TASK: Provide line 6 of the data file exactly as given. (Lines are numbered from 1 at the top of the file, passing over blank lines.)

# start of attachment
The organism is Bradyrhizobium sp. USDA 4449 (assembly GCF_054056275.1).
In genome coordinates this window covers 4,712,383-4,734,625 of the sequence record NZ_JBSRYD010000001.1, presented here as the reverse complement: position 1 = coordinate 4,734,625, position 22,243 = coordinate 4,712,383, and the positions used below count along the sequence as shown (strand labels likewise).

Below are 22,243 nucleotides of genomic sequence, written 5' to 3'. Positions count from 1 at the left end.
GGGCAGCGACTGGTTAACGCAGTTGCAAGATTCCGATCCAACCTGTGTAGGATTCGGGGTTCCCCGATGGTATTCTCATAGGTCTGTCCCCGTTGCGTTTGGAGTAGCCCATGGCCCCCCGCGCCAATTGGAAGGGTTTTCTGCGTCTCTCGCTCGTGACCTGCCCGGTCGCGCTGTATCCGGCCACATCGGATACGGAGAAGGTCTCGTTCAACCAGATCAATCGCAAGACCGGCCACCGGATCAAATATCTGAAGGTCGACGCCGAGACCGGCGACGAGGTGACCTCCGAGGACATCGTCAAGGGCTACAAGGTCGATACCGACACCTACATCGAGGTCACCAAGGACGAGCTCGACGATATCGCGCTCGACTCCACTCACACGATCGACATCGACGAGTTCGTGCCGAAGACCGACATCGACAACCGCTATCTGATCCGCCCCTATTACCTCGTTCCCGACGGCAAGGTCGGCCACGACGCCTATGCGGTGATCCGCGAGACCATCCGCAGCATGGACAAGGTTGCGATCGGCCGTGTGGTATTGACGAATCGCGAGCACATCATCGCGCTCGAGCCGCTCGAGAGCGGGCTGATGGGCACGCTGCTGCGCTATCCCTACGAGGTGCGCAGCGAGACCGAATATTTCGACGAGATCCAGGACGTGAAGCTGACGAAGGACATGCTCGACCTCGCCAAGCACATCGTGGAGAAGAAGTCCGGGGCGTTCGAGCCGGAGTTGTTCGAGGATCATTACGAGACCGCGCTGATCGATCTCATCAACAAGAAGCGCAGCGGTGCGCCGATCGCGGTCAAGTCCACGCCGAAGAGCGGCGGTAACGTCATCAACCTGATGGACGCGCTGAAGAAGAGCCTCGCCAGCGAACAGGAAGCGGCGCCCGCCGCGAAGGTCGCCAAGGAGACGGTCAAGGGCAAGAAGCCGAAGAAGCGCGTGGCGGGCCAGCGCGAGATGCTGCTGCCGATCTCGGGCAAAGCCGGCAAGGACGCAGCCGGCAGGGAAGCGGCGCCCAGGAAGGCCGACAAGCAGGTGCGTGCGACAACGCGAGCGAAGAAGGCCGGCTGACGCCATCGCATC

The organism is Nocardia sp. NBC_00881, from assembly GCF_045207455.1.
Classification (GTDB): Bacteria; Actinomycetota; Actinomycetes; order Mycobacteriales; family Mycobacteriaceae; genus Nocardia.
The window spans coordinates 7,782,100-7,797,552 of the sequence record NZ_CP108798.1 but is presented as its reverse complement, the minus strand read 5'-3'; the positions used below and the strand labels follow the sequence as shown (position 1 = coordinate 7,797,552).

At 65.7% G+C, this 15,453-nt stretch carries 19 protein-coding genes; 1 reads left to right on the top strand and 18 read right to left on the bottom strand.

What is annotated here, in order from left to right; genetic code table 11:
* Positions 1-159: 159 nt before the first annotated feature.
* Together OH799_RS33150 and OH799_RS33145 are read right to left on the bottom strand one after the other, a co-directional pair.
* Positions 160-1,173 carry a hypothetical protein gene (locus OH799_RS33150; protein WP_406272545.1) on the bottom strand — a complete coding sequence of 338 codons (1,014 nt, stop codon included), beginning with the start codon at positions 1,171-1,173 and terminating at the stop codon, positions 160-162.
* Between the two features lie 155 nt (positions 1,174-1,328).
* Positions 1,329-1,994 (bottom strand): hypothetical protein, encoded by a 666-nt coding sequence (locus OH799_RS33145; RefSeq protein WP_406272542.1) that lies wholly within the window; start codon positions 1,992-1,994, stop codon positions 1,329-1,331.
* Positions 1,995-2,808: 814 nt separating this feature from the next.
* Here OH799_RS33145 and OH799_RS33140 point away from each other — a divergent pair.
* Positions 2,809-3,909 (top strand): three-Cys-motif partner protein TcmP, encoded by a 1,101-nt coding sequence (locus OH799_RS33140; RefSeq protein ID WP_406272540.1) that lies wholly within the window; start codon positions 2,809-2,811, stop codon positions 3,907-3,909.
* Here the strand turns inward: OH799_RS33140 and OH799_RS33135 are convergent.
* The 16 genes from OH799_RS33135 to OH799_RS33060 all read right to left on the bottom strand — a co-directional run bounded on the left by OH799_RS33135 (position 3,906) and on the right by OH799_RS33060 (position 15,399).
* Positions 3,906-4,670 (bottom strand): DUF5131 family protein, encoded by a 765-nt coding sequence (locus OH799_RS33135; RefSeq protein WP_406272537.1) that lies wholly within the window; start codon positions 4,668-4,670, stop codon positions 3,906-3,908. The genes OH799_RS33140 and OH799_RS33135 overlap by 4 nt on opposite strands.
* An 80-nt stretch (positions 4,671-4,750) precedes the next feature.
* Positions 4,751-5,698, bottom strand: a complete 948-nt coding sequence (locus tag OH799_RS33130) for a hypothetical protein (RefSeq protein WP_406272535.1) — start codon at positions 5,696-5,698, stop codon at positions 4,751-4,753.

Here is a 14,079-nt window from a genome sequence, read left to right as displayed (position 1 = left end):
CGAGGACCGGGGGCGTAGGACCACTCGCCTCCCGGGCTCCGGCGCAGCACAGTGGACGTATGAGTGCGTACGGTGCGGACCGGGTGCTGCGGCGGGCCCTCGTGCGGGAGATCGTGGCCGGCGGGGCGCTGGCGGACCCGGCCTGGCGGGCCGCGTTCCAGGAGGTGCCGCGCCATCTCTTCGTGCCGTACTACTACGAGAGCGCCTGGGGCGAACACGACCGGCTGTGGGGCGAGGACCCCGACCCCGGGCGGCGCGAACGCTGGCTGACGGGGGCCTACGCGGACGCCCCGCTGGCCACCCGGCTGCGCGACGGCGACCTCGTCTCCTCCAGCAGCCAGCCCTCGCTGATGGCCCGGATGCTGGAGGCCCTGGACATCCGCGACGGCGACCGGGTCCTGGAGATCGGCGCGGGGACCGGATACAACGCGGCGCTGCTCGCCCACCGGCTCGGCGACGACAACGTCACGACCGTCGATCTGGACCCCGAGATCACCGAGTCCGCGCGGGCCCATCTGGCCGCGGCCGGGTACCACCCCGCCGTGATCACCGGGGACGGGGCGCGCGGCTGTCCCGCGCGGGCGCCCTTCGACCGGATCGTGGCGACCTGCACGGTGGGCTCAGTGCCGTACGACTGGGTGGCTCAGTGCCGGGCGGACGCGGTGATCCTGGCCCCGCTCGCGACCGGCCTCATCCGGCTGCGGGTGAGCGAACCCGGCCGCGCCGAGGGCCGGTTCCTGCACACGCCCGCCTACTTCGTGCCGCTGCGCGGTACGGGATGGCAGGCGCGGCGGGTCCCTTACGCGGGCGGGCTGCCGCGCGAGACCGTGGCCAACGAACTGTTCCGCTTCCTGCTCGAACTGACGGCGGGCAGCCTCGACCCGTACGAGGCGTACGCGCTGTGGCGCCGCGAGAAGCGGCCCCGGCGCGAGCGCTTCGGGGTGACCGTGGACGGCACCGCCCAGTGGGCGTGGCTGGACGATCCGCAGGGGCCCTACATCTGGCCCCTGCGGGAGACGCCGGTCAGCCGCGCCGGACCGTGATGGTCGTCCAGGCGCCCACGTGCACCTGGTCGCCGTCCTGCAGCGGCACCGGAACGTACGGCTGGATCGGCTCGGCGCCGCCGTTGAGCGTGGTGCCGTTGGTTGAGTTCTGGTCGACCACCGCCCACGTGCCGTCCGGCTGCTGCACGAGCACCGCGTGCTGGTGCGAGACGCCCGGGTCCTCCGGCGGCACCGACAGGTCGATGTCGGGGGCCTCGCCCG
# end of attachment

Classification (GTDB): Bacteria; Actinomycetota; Actinomycetes; order Mycobacteriales; family Mycobacteriaceae; genus Nocardia.